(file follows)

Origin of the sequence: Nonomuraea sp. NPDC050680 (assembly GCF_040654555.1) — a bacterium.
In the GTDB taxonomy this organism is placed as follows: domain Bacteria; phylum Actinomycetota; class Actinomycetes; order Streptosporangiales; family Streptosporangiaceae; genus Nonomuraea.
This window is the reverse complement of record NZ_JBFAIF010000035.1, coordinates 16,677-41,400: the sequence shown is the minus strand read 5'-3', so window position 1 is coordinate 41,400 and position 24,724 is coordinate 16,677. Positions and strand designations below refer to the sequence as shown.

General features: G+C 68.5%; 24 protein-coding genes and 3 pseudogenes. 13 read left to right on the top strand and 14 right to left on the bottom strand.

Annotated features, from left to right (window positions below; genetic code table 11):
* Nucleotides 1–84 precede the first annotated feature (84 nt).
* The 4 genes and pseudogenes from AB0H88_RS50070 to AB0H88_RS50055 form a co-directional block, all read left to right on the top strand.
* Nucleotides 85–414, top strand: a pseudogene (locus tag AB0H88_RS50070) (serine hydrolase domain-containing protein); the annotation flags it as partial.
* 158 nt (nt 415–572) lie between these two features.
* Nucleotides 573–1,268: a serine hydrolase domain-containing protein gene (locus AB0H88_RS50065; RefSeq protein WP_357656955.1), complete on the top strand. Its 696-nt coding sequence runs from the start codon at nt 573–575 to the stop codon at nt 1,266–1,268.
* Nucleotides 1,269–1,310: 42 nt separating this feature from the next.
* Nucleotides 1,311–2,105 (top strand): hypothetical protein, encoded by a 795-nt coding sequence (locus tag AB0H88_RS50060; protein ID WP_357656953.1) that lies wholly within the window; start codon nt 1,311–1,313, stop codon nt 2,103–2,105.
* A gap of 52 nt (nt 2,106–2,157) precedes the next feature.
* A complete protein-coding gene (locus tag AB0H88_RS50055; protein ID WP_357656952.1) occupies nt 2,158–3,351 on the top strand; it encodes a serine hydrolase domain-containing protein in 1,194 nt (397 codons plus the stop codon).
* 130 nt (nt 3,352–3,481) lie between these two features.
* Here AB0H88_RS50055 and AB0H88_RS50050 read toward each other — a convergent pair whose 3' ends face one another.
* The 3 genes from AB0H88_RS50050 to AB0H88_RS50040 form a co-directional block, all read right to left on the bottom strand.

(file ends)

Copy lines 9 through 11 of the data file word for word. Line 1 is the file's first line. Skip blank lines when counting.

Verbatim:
* 158 nt (nt 415–572) lie between these two features.
* Nucleotides 573–1,268: a serine hydrolase domain-containing protein gene (locus AB0H88_RS50065; RefSeq protein WP_357656955.1), complete on the top strand. Its 696-nt coding sequence runs from the start codon at nt 573–575 to the stop codon at nt 1,266–1,268.
* Nucleotides 1,269–1,310: 42 nt separating this feature from the next.